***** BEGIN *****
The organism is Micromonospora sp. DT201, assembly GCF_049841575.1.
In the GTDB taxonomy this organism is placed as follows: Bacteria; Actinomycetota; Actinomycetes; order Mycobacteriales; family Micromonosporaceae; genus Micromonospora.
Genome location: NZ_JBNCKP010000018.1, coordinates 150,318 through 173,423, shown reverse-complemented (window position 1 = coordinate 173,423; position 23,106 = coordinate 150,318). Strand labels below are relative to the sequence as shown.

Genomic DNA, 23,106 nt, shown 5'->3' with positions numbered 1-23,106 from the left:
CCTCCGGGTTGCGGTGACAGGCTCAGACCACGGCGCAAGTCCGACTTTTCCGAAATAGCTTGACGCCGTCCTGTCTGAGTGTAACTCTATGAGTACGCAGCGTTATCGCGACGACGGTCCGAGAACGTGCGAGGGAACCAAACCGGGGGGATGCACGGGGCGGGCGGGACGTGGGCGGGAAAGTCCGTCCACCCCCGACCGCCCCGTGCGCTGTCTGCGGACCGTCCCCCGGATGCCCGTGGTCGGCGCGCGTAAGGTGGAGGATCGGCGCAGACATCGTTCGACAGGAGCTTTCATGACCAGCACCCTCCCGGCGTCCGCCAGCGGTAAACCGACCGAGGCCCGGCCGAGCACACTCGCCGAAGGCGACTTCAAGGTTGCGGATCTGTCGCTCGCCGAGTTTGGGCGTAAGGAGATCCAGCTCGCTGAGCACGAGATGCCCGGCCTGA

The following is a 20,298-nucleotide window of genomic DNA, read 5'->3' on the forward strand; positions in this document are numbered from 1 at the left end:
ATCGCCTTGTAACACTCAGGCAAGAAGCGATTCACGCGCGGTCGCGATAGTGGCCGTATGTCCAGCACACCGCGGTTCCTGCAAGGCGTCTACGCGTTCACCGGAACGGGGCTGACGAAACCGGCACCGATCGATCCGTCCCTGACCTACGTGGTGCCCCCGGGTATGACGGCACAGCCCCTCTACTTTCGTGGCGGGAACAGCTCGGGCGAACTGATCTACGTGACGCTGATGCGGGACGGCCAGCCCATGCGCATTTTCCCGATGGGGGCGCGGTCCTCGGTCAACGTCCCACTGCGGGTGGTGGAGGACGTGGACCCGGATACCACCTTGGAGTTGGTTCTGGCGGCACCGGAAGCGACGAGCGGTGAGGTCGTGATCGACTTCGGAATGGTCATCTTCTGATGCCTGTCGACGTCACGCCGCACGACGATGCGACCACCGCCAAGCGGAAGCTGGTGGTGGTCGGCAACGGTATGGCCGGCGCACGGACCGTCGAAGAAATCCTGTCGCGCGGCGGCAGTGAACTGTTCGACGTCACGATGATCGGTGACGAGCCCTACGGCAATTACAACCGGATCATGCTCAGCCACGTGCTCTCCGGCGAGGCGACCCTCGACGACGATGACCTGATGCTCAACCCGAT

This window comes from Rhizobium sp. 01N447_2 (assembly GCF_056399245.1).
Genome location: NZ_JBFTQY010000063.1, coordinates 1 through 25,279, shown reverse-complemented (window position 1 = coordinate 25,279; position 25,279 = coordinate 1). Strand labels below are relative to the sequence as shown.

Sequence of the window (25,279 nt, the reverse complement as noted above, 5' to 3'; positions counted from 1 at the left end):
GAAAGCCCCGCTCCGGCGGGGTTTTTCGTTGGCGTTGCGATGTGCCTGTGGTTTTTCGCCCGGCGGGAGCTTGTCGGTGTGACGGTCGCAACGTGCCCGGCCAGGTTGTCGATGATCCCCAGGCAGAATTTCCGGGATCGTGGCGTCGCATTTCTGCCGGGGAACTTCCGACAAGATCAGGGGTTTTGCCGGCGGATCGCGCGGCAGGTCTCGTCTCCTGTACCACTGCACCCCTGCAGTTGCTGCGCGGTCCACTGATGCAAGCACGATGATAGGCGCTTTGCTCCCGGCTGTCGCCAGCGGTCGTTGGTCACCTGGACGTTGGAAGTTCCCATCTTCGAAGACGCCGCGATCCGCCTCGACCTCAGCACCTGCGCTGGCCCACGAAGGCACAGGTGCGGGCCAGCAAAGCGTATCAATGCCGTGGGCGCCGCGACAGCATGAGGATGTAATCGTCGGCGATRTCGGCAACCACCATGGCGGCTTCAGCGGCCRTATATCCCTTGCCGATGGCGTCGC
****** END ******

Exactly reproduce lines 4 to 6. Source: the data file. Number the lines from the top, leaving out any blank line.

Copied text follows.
Genomic DNA, 23,106 nt, shown 5'->3' with positions numbered 1-23,106 from the left:
CCTCCGGGTTGCGGTGACAGGCTCAGACCACGGCGCAAGTCCGACTTTTCCGAAATAGCTTGACGCCGTCCTGTCTGAGTGTAACTCTATGAGTACGCAGCGTTATCGCGACGACGGTCCGAGAACGTGCGAGGGAACCAAACCGGGGGGATGCACGGGGCGGGCGGGACGTGGGCGGGAAAGTCCGTCCACCCCCGACCGCCCCGTGCGCTGTCTGCGGACCGTCCCCCGGATGCCCGTGGTCGGCGCGCGTAAGGTGGAGGATCGGCGCAGACATCGTTCGACAGGAGCTTTCATGACCAGCACCCTCCCGGCGTCCGCCAGCGGTAAACCGACCGAGGCCCGGCCGAGCACACTCGCCGAAGGCGACTTCAAGGTTGCGGATCTGTCGCTCGCCGAGTTTGGGCGTAAGGAGATCCAGCTCGCTGAGCACGAGATGCCCGGCCTGA

The following is a 20,298-nucleotide window of genomic DNA, read 5'->3' on the forward strand; positions in this document are numbered from 1 at the left end: